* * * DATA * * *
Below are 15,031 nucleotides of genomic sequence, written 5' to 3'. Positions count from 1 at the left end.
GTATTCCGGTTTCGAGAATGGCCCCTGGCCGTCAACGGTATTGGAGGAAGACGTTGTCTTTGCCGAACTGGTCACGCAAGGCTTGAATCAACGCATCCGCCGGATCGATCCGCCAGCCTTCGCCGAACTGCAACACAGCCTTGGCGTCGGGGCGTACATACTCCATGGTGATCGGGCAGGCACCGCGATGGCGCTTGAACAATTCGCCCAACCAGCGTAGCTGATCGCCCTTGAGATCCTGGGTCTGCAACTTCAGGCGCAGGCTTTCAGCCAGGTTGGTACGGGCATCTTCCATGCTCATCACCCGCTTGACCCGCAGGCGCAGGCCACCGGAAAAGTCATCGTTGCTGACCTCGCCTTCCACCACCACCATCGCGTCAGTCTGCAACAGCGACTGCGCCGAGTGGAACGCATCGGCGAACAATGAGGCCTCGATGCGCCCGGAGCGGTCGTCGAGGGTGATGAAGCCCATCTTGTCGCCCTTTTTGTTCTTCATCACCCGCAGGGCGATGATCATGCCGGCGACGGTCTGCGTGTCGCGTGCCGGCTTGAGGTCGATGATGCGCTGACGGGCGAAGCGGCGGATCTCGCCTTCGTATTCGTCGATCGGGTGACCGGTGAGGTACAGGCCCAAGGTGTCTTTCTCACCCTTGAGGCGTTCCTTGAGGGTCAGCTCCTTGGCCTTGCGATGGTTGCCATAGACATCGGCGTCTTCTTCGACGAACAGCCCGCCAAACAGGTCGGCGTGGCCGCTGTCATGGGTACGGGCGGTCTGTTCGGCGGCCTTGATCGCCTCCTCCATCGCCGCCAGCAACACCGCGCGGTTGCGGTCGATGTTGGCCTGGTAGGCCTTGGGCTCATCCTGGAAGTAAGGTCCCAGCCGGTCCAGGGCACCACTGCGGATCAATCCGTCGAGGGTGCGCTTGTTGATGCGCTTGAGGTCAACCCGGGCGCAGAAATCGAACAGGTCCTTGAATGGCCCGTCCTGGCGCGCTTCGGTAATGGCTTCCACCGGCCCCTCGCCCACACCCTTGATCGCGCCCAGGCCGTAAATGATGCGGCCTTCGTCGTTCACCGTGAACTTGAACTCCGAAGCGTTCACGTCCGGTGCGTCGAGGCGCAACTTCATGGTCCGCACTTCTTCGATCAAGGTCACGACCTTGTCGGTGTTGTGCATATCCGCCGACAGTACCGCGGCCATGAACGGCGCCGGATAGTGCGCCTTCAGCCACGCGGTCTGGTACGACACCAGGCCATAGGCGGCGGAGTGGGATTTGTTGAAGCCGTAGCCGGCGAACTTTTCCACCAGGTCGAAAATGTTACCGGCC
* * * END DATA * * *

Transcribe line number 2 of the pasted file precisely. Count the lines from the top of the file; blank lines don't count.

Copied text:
GTATTCCGGTTTCGAGAATGGCCCCTGGCCGTCAACGGTATTGGAGGAAGACGTTGTCTTTGCCGAACTGGTCACGCAAGGCTTGAATCAACGCATCCGCCGGATCGATCCGCCAGCCTTCGCCGAACTGCAACACAGCCTTGGCGTCGGGGCGTACATACTCCATGGTGATCGGGCAGGCACCGCGATGGCGCTTGAACAATTCGCCCAACCAGCGTAGCTGATCGCCCTTGAGATCCTGGGTCTGCAACTTCAGGCGCAGGCTTTCAGCCAGGTTGGTACGGGCATCTTCCATGCTCATCACCCGCTTGACCCGCAGGCGCAGGCCACCGGAAAAGTCATCGTTGCTGACCTCGCCTTCCACCACCACCATCGCGTCAGTCTGCAACAGCGACTGCGCCGAGTGGAACGCATCGGCGAACAATGAGGCCTCGATGCGCCCGGAGCGGTCGTCGAGGGTGATGAAGCCCATCTTGTCGCCCTTTTTGTTCTTCATCACCCGCAGGGCGATGATCATGCCGGCGACGGTCTGCGTGTCGCGTGCCGGCTTGAGGTCGATGATGCGCTGACGGGCGAAGCGGCGGATCTCGCCTTCGTATTCGTCGATCGGGTGACCGGTGAGGTACAGGCCCAAGGTGTCTTTCTCACCCTTGAGGCGTTCCTTGAGGGTCAGCTCCTTGGCCTTGCGATGGTTGCCATAGACATCGGCGTCTTCTTCGACGAACAGCCCGCCAAACAGGTCGGCGTGGCCGCTGTCATGGGTACGGGCGGTCTGTTCGGCGGCCTTGATCGCCTCCTCCATCGCCGCCAGCAACACCGCGCGGTTGCGGTCGATGTTGGCCTGGTAGGCCTTGGGCTCATCCTGGAAGTAAGGTCCCAGCCGGTCCAGGGCACCACTGCGGATCAATCCGTCGAGGGTGCGCTTGTTGATGCGCTTGAGGTCAACCCGGGCGCAGAAATCGAACAGGTCCTTGAATGGCCCGTCCTGGCGCGCTTCGGTAATGGCTTCCACCGGCCCCTCGCCCACACCCTTGATCGCGCCCAGGCCGTAAATGATGCGGCCTTCGTCGTTCACCGTGAACTTGAACTCCGAAGCGTTCACGTCCGGTGCGTCGAGGCGCAACTTCATGGTCCGCACTTCTTCGATCAAGGTCACGACCTTGTCGGTGTTGTGCATATCCGCCGACAGTACCGCGGCCATGAACGGCGCCGGATAGTGCGCCTTCAGCCACGCGGTCTGGTACGACACCAGGCCATAGGCGGCGGAGTGGGATTTGTTGAAGCCGTAGCCGGCGAACTTTTCCACCAGGTCGAAAATGTTACCGGCC